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Hochman: How good is Aaron Judge this year? Even better than peak Shohei Ohtani

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Red Sox Yankees Baseball

A fan holds a sign as Yankees designated hitter Aaron Judge prepares to bat against Red Sox starting pitcher Brayan Bello during a game Sunday, Sept. 25, 2022, in New York.

There sure are some good players in the American League this year.

There’s a pitcher, for instance, who averages 11.9 strikeouts per nine innings — the highest in all of Major League Baseball. Oh, and he also has a 2.47 ERA.

Meanwhile, there’s a hitter who has 34 homers and a wRC+ of 145, tied with National League superstars Austin Riley, Bryce Harper and Mookie Betts.

Yes, the pitcher and the hitter are the same person.

The incomparable Shohei Ohtani, a unicorn who surreptitiously hides his horn under his hat, is at it again. As a pitcher and hitter combined, the Angel has a 9.0 WAR per, which is the exact WAR he had last year when he won the MVP award.


All of this, you soon will see, will speak to the greatness (absurdness?) that is Aaron Judge’s 2022 season. See, Ohtani’s 2021 was one of the greatest seasons in modern history, and with the same WAR in 2022 it’s possible someone else will win the MVP honor.


Cardinals fans witnessed the larger-than-life Judge in August. In three games at Busch, the Yankee smacked five hits in 13 at-bats, including a demolished double, while driving in a total of four. It helps that he stands eye-to-eye with The Arch. The 6-foot-7 New York giant has become the perfect hitter. And, frankly, he’s having the greatest offensive season since … Barry Bonds?

Well, those Bonds seasons were as ridiculous statistically as was the notion that he was clean.

So, how about Mike Trout?

Well, entering Sunday night's game against Boston, Judge's wins above replacement was 9.9.

Trout had a WAR of 10-plus twice, in 2012 and 2016. But his OPS+, a well-respected stat that is adjusted to ballparks played in, never has reached 200. Judge entered Sunday with an OPS+ of 212. For perspective, if you take out shortened seasons (such as 2020 and 1994) and take out PED users (such as Bonds and Mark McGwire), the most-recent year a player had an OPS+ better than Judge’s this year was 1957. Nineteen-fifty-seven! Coincidentally, two dudes did it — Ted Williams (233) and Mickey Mantle (221).

Using the same parameters, the only guys to even flirt with a 200 OPS+ in this century are Trout (198 in 2018) and Bryce Harper (198 in 2015). Miguel Cabrera, in his 2013 Triple Crown season, had a 190 OPS+.

In the previous century, a pre-PED Bonds had a 206 OPS+ in 1993, Mike Schmidt hit 198 in 1981, George Brett eclipsed 200 at 203 in 1980 and Willie McCovey had 209 in 1969.

Again, Judge's OPS+ is 212.

Entering Sunday, Judge’s batting average was .314, just behind AL leader Xander Bogaerts (.315) of Boston. Judge had 60 homers, the most in the AL this year (and most in the AL since, of course, 1961). And Judge had the most RBIs (128). So, yeah, he could quite possibly win the Triple Crown.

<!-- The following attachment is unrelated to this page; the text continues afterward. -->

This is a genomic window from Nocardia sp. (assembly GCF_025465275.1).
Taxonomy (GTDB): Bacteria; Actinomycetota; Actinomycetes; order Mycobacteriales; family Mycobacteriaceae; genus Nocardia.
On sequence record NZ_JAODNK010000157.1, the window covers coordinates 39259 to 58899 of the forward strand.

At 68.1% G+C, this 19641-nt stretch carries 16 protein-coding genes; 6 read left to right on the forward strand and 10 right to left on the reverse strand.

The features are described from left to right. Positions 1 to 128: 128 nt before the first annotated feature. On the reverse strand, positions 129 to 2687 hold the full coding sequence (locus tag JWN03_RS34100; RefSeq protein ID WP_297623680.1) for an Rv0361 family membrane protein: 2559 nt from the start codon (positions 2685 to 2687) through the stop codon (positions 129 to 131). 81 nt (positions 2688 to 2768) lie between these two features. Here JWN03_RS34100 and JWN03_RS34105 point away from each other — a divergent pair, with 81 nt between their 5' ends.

And he could also win what I call the “Slash Stats” Triple Crown of batting average, on-base percentage (.420) and slugging percentage (.696).

That takes us to Judge’s 1.116 OPS, which is the highest non-Bonds total in baseball since 2001 (Bonds, Sammy Sosa, Luis Gonzalez, Jason Giambi and Todd Helton all tied or exceeded 1.116 that year).

The highest OPS Albert Pujols ever had was 1.114,  in the MVP season of 2008.

And Albert's top homer season was 47 (in 2009). His highest OPS+ was 192 (in 2008).

So, Judge’s 2022 is better than any of the Pujols seasons in St. Louis.

And, of course, this season isn’t even over. Judge’s Yankees have 10 more games to play, including the final four against the woebegone Rangers. He might rest in some of these 10 (perhaps in one of the doubleheader games at Texas), but this still means more at-bats and chances to pad these already astounding stats.

But really, for all the comparisons, Judge’s extraordinariness simply comes back to this — there is the equivalent to two All-Star players inside one player’s body, yet that player isn’t the most valuable.

Last November, imagine if someone said — what would it take to beat Ohtani in the MVP voting? Someone might’ve said — I don’t know, something crazy like hitting 60-plus homers and winning the Triple Crown?

And here we are.

As for Ohtani, he’ll likely finish second in the MVP voting — and it’s arguable that his season will be the best second-place MVP season since Bonds in 2000 (lost to Jeff Kent), McGwire in 1998 (lost to Sosa) or Albert Belle in 1995. That year, the Cleveland slugger hit 50 homers and 52 doubles. He batted .317 with a league-best .690 slugging percentage. His OPS was 1.091. But he lost to Boston’s Mo Vaughn, who hit .300 with 28 doubles, 39 homers and a .963 OPS.

As for Cardinals fans who missed Judge at Busch in August?

There is still a chance they could catch him in October.

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